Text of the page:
Stock Agents: Recently directors from both of the Stock Agencies, HF Richardson and Charles Stewart, have written to Council advising that due to the high costs to their businesses they regretfully no longer support the sale of cattle at the Geelong Saleyards.


Alignment to City Plan

This report aligns to City Plan through the strategic direction of ‘How We Do Business’. All of the studies and reports about the Geelong Saleyards have reviewed how the service meets the requirements of a growing population through responsible and sustainable financial management as well as ensuring safety to City of Greater Geelong staff and members of the public.


Risk Assessment

Early in August 2016 safety concerns were raised regarding the condition of the Saleyards facility. An engineer’s report was received on the overhead and pedestrian walkways and other components including loading ramps which identified risks to users. This prompted immediate temporary closure of the Geelong Saleyards to sheep and cattle sales on 22 August 2016.

Further inspections of both the sheep yards and cattle yards were completed in November 2016 identifying a number of interventions required to enable yards to reopen. An OH&S audit of the cattle yards identified 17 recommendations. Risk ratings identified 8 very high and 7 high hazards that will require action prior to reopening of the cattle yards. Refer attachment 6.

The sheep pens were reopened in February 2017 for the sale of sheep with new metal selling pens, replaced hardwood rails, secure overhead walkways, improvements to the loading ramps and caps placed on all the metal upright posts.

The most cost effective way to address the significant OH&S concerns in the cattle pens is to demolish the timber pens and replace them with new metal panels that comply with current OH&S and animal welfare requirements.


Council Resolutions for Geelong Saleyards Attachment 2

Council Meeting

Date of Meeting

Report

Division

Confidential

Section B

Notice of Motion

Resolutions

Status

Comment

August 1998

26/08/1998

Saleyards

Development and Strategy - Economic Development

Public

Yes

No

  1. continue operating the Saleyards for a further 3 years

 

 

August 1998

26/08/1998

Saleyards

Development and Strategy - Economic Development

Public

Yes

No

  1. support the development of a new saleyards facility on the following basis:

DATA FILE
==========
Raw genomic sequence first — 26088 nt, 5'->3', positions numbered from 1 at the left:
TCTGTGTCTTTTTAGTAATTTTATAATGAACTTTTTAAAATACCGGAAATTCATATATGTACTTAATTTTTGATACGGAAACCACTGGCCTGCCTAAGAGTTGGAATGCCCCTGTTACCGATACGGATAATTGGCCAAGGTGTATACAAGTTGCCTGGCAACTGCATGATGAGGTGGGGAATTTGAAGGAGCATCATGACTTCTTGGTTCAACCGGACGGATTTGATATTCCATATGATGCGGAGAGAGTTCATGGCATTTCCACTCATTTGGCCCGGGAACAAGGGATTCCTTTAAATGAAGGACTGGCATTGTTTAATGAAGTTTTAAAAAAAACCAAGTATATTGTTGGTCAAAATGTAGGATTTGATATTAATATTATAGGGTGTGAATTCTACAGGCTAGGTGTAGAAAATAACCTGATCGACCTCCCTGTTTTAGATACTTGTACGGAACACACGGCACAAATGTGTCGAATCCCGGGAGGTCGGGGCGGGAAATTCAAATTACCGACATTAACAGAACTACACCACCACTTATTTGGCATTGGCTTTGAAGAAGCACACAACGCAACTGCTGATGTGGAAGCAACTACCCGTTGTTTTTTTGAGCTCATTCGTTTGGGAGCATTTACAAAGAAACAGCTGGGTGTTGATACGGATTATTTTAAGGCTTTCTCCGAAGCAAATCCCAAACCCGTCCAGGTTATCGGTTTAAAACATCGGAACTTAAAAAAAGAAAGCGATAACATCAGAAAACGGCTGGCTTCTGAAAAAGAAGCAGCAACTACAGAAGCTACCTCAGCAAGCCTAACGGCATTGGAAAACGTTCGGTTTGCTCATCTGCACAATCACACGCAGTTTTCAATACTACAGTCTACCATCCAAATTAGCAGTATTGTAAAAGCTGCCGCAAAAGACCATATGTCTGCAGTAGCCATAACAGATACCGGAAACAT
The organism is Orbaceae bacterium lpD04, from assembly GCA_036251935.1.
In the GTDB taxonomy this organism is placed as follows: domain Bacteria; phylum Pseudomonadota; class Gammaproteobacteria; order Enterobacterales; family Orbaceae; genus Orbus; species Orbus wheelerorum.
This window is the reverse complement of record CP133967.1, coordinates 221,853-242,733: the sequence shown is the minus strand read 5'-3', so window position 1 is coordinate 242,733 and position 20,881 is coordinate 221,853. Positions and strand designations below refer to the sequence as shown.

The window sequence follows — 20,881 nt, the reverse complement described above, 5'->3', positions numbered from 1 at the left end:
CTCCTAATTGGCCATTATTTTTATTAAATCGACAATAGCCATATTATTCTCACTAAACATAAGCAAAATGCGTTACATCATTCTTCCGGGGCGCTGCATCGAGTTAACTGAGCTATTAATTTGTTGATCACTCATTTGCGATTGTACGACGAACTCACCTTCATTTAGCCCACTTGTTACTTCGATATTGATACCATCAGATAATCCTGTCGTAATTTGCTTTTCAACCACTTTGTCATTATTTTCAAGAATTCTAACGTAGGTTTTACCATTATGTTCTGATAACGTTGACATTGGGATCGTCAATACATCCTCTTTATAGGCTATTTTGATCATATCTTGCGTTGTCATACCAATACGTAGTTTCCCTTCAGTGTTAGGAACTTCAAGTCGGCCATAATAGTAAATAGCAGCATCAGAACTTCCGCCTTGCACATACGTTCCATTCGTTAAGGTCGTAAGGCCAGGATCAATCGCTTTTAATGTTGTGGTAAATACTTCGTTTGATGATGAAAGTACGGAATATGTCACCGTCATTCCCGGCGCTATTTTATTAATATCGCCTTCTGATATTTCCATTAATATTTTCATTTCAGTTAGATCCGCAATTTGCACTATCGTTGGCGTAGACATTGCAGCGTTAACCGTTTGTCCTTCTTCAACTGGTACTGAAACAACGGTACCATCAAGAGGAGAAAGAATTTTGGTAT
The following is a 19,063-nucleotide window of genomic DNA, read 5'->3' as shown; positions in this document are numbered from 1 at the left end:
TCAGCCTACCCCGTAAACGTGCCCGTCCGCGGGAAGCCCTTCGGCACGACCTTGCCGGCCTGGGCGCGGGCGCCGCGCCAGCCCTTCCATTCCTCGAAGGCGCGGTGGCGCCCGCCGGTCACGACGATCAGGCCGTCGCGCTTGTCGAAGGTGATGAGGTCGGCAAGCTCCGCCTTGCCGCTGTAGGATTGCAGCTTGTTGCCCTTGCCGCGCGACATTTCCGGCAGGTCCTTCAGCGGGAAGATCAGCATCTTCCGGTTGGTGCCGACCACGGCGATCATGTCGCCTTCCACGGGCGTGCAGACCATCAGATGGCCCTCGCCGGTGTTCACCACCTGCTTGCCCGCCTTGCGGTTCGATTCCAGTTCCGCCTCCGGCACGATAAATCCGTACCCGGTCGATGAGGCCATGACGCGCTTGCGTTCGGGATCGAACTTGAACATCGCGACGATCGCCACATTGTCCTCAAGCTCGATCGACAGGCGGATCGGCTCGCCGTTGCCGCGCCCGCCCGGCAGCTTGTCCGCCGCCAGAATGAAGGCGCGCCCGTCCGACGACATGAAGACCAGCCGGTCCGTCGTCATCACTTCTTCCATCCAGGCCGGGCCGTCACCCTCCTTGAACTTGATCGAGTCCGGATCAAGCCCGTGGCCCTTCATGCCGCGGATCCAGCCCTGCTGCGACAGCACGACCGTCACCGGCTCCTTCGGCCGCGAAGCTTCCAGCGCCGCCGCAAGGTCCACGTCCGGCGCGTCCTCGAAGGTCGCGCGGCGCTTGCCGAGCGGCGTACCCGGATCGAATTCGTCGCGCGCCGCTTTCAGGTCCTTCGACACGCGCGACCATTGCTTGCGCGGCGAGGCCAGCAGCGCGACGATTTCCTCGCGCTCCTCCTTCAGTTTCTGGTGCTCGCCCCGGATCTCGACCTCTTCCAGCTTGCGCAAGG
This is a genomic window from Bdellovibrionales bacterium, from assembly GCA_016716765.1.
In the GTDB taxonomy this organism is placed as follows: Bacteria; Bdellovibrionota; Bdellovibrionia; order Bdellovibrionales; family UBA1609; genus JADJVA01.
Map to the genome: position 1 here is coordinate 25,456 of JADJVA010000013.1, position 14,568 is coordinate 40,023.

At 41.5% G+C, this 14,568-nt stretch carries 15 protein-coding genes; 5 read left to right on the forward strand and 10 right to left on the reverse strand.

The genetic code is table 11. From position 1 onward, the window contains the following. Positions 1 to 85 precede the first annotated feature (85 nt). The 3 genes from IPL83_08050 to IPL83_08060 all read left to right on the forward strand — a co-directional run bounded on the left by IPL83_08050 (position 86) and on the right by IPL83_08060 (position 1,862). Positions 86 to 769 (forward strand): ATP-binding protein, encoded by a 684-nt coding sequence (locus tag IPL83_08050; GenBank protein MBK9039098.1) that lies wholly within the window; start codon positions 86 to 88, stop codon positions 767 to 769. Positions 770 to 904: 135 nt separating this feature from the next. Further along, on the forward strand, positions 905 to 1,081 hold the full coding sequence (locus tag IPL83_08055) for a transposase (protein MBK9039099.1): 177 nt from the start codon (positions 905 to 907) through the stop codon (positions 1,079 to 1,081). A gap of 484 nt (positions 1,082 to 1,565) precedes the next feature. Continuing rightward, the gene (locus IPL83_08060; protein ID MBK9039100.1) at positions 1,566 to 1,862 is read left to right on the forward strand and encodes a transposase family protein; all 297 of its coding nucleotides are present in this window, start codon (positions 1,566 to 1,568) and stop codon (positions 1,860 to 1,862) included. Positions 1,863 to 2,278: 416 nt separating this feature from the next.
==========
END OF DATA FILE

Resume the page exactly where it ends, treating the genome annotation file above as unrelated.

1. No funds are spent on improvements to the existing yards other than required maintenance

    2. The City may consider contributing the proceeds from divestment of the existing site (currently estimated at $1Million) towards the new facility

    3. The Geelong Saleyards Advisory Group be required to report back to Council by 31 December 1999 with a firm proposal identifying:

      • a process for developing the new facility

      • private and public sector investors

      • financing arrangement; and

      • a business plan for the new saleyards

    4. If the private sector support is not available by 31 December 1999 the relocation project will not proceed and the Saleyards will be wound down by mid-2001

 

 

December 1999

22/12/1999

Saleyards

Environment and Recreation Services

Public

Yes

No

  1. acknowledges the progress made by the Geelong Saleyards Advisory Group

 

 

December 1999

22/12/1999

Saleyards

Environment and Recreation Services

Public

Yes

No

  1. request a further report by the end of April 2000 confirming the plans to establish a new saleyards and the securing of appropriate funds

 

 

March 2000

08/03/2000

Saleyards

Environment and Recreation Services

Public

Yes

No

That Council supports the establishment of a company to manage and operate the new saleyard development on the following basis.

  1. the materials, plant and equipment from the current saleyards operation (estimated value of up to $300,000) along with the proceeds of sale from the current property at Weddell Road (estimated at $400,000) be offered to the company on the following basis.

    1. The total amount (estimated at $700,000) be provided as

      • an interest free loan repayable in full at the end of a 10 year term

      • the loan be secured by a 1st mortgage over the company's land and buildings and a floating charge over assets, and

      • be subject to immediate repayment upon the sale or windup of the company

  2. the Memorandum and Articles/Constitution and Rules of the company enable the Council to nominate a person to the Board of Directors whilst the loan is repayable to Council.

  3. that six months prior to the repayment of the loan the Council undertake a review to determine whether:

    • it would consider an extension of the loan, or

    • would be prepared to write off the load in part or in full

 

 

August 2000

09/08/2000

Saleyards

Environment and Recreation Services

No

Yes

No

That subject to the ownership status of the new saleyards development remaining with the Saleyards Advisory Group (SAG), the following contributions be applied to the project: